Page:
In Town & Country Property, LLC v. Amerisure Insurance Co., No. 1100009 (Ala. June 29, 2012), property owner Town & Country contracted with insured general contractor Jones-Williams for the construction of a car dealership. All of the construction work was performed by Jones-Williams’ subcontractors. After completion, Town & Country sued Jones-Williams for defective construction. Jones-Williams’ CGL insurer Amerisure defended. The case was tried and a judgment was entered against Jones-Williams in favor of Town & Country. After Amerisure denied any obligation to pay the judgment, Town & Country sued Amerisure in a statutory direct action. The trial court entered judgment in favor of Amerisure and against Town & Country. On appeal, on October 21, 2011, the Alabama Supreme Court affirmed in part. Relying on its prior decisions in United States Fid. & Guar. Co. v. Warwick Development Co., Inc., 446 So.2d 1021 (Ala. 1984) and Moss v. Champion Ins. Co., 442 So.2d 26 (Ala. 1983), the court reaffirmed that, even under the 1986 revision of the ISO CGL form which gives back coverage for property damage caused by work performed by a subcontractor, faulty workmanship standing alone does not constitute an “occurrence.” The court goes on to state that faulty workmanship may lead to an occurrence if it subjects personal property or other parts of the structure to “continuous or repeated exposure” to some other “general harmful condition” (e.g. the rain in Moss) and, as a result of that exposure, personal property or other parts of the structure are damaged. Unable to determine on the record before it whether any part of the judgment against Jones-Williams was for damages other than the cost of repairing or replacing the defective work, such as property damage to furnishings or non-defective portions of the building, which would fall within the subcontractor work exception to the “your work” exclusion and thus be covered, the court remanded to the trial court for that determination.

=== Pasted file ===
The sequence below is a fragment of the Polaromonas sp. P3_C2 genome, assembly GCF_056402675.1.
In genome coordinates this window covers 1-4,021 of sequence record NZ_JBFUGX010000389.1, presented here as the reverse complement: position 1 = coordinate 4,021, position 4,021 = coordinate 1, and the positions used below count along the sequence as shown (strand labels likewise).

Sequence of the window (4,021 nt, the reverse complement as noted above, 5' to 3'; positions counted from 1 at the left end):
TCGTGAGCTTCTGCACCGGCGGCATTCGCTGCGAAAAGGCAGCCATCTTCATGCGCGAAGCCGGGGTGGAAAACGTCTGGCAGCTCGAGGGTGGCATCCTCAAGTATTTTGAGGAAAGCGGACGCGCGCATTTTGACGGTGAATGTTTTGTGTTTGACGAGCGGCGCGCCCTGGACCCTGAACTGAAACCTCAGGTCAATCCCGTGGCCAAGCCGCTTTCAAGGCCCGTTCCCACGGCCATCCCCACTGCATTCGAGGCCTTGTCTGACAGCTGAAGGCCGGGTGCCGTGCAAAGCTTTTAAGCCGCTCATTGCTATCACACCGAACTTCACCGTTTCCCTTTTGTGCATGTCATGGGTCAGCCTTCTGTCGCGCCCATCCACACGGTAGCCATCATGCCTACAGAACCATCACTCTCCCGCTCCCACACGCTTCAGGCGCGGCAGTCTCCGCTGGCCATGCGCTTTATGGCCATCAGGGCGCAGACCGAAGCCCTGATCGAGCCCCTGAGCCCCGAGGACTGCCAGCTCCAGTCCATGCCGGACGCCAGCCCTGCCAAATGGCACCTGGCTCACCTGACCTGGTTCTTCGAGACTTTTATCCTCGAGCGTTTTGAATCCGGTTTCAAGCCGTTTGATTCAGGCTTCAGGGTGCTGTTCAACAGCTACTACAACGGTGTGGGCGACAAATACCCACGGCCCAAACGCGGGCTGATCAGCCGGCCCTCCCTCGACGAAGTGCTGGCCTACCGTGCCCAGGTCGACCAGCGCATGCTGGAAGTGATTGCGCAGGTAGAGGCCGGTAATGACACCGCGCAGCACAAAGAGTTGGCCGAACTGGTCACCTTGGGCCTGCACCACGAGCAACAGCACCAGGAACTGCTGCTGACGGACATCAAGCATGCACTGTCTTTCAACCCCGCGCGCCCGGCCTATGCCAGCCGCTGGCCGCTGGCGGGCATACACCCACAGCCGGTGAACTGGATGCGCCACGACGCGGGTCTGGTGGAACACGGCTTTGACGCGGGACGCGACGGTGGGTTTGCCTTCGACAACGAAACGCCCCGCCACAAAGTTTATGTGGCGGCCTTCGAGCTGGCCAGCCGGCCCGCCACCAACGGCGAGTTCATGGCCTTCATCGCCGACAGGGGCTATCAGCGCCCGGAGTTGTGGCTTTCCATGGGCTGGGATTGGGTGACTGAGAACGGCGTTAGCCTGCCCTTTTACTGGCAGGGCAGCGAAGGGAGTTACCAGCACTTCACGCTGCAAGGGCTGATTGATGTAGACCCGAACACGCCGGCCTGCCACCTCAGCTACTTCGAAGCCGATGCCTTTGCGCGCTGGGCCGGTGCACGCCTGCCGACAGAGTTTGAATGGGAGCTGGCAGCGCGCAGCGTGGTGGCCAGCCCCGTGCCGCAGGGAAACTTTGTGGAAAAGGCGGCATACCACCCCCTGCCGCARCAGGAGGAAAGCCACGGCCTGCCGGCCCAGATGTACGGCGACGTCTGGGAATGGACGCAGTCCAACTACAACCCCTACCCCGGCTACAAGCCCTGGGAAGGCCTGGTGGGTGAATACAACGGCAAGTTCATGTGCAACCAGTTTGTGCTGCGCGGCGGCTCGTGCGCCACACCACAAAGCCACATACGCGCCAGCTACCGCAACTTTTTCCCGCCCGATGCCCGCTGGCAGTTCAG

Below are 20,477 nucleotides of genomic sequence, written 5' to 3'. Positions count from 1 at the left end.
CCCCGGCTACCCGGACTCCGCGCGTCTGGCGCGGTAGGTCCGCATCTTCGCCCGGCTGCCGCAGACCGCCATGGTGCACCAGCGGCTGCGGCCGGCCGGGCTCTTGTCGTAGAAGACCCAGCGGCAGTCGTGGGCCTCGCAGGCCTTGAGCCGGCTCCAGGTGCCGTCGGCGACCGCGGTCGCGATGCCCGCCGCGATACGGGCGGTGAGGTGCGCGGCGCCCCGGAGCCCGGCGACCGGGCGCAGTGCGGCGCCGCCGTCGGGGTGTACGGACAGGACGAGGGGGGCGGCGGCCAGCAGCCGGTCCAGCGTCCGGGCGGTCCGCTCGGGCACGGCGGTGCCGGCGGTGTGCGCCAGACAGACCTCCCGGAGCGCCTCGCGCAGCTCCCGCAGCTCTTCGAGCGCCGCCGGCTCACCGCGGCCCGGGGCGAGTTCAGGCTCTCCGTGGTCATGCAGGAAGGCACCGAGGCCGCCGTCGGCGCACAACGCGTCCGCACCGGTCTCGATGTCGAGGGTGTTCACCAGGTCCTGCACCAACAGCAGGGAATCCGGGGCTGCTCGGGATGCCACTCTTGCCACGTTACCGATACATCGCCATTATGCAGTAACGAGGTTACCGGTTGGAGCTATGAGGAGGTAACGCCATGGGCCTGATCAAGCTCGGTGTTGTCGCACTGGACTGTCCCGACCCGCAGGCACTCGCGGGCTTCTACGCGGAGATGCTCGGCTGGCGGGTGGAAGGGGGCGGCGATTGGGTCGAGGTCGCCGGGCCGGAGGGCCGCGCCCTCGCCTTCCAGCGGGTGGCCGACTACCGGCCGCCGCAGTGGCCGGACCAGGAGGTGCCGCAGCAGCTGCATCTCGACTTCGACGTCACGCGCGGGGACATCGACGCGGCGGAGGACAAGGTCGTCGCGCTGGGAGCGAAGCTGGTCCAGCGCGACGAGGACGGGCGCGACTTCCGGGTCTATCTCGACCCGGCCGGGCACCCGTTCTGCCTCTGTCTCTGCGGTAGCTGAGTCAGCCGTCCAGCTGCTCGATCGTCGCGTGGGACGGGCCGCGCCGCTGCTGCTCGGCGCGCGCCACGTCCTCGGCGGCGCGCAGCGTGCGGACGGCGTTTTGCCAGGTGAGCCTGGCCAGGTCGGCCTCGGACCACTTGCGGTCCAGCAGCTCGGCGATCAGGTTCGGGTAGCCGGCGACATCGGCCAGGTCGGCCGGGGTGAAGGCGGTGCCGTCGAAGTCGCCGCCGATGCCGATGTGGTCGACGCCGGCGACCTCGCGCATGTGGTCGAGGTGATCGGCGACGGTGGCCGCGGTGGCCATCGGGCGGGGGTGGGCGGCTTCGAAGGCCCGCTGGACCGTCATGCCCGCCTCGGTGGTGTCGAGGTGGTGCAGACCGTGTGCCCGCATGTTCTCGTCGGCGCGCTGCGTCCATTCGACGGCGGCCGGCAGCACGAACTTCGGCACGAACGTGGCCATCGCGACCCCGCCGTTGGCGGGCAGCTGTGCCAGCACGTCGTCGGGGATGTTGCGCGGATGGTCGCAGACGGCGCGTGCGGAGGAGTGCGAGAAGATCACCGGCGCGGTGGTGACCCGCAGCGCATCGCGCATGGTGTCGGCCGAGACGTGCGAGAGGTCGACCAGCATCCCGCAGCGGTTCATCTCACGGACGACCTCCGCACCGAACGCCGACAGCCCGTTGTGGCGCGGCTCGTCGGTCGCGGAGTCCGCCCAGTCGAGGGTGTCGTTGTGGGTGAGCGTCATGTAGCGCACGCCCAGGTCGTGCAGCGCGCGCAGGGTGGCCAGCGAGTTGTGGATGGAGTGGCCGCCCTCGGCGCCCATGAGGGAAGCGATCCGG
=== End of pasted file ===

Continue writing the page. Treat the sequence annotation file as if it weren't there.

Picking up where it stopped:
On remand, the trial court determined that $257,500.00 of the $650,100.00 judgment against Jones-Williams was for the repair or replacement of defective work, subtracted that amount from the judgment, and entered judgment in the amount of $392,600 for Town & Country. Amerisure appealed that judgment. On June 29, 2012, the Alabama Supreme Court, with its October 21, 2011 decision still not released for publication, reversed. The court determined that, except for non-defective ceiling tiles damaged by moisture penetrating through a defectively constructed roof and other components, all of the other parts of the building which suffered moisture penetration damages were defectively constructed themselves. The court states:
Even if these items suffered further damage as a result of other defective construction, it would be inappropriate to consider that damage covered under the CGL policy if the inherent defects caused by faulty construction already necessitated the repair or replacement of these items.
The court held that only the property damage to the non-defective ceiling tiles constituted “property damage” caused by an “occurrence.” The court reversed and remanded back to the trial court for entry of judgment for Town & Country for $600.00 for the cost to replace the ceiling tiles.